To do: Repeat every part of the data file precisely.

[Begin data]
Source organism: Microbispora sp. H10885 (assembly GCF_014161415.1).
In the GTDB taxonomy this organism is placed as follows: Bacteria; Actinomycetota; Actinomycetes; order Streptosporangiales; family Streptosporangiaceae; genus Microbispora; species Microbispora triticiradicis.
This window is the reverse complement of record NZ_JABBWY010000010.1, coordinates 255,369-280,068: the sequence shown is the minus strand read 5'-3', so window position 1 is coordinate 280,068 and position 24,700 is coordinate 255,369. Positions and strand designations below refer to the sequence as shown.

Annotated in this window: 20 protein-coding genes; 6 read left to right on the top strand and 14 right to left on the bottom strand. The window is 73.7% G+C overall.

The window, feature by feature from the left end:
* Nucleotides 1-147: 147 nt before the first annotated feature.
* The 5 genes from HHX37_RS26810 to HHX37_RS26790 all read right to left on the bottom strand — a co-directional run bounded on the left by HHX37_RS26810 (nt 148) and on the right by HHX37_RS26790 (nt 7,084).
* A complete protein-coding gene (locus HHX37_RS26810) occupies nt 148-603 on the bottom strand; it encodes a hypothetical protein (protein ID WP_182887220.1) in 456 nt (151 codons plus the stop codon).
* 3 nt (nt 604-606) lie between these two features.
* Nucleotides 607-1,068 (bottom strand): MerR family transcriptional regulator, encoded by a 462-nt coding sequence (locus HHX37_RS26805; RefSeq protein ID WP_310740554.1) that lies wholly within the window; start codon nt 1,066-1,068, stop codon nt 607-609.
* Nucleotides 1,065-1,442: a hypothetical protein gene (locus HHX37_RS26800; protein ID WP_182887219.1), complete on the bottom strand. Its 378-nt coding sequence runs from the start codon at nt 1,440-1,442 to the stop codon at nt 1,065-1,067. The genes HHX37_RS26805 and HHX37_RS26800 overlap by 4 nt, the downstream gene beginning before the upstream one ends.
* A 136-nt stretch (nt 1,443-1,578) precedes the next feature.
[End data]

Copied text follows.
Source organism: Microbispora sp. H10885 (assembly GCF_014161415.1).
In the GTDB taxonomy this organism is placed as follows: Bacteria; Actinomycetota; Actinomycetes; order Streptosporangiales; family Streptosporangiaceae; genus Microbispora; species Microbispora triticiradicis.
This window is the reverse complement of record NZ_JABBWY010000010.1, coordinates 255,369-280,068: the sequence shown is the minus strand read 5'-3', so window position 1 is coordinate 280,068 and position 24,700 is coordinate 255,369. Positions and strand designations below refer to the sequence as shown.

Annotated in this window: 20 protein-coding genes; 6 read left to right on the top strand and 14 right to left on the bottom strand. The window is 73.7% G+C overall.

The window, feature by feature from the left end:
* Nucleotides 1-147: 147 nt before the first annotated feature.
* The 5 genes from HHX37_RS26810 to HHX37_RS26790 all read right to left on the bottom strand — a co-directional run bounded on the left by HHX37_RS26810 (nt 148) and on the right by HHX37_RS26790 (nt 7,084).
* A complete protein-coding gene (locus HHX37_RS26810) occupies nt 148-603 on the bottom strand; it encodes a hypothetical protein (protein ID WP_182887220.1) in 456 nt (151 codons plus the stop codon).
* 3 nt (nt 604-606) lie between these two features.
* Nucleotides 607-1,068 (bottom strand): MerR family transcriptional regulator, encoded by a 462-nt coding sequence (locus HHX37_RS26805; RefSeq protein ID WP_310740554.1) that lies wholly within the window; start codon nt 1,066-1,068, stop codon nt 607-609.
* Nucleotides 1,065-1,442: a hypothetical protein gene (locus HHX37_RS26800; protein ID WP_182887219.1), complete on the bottom strand. Its 378-nt coding sequence runs from the start codon at nt 1,440-1,442 to the stop codon at nt 1,065-1,067. The genes HHX37_RS26805 and HHX37_RS26800 overlap by 4 nt, the downstream gene beginning before the upstream one ends.
* A 136-nt stretch (nt 1,443-1,578) precedes the next feature.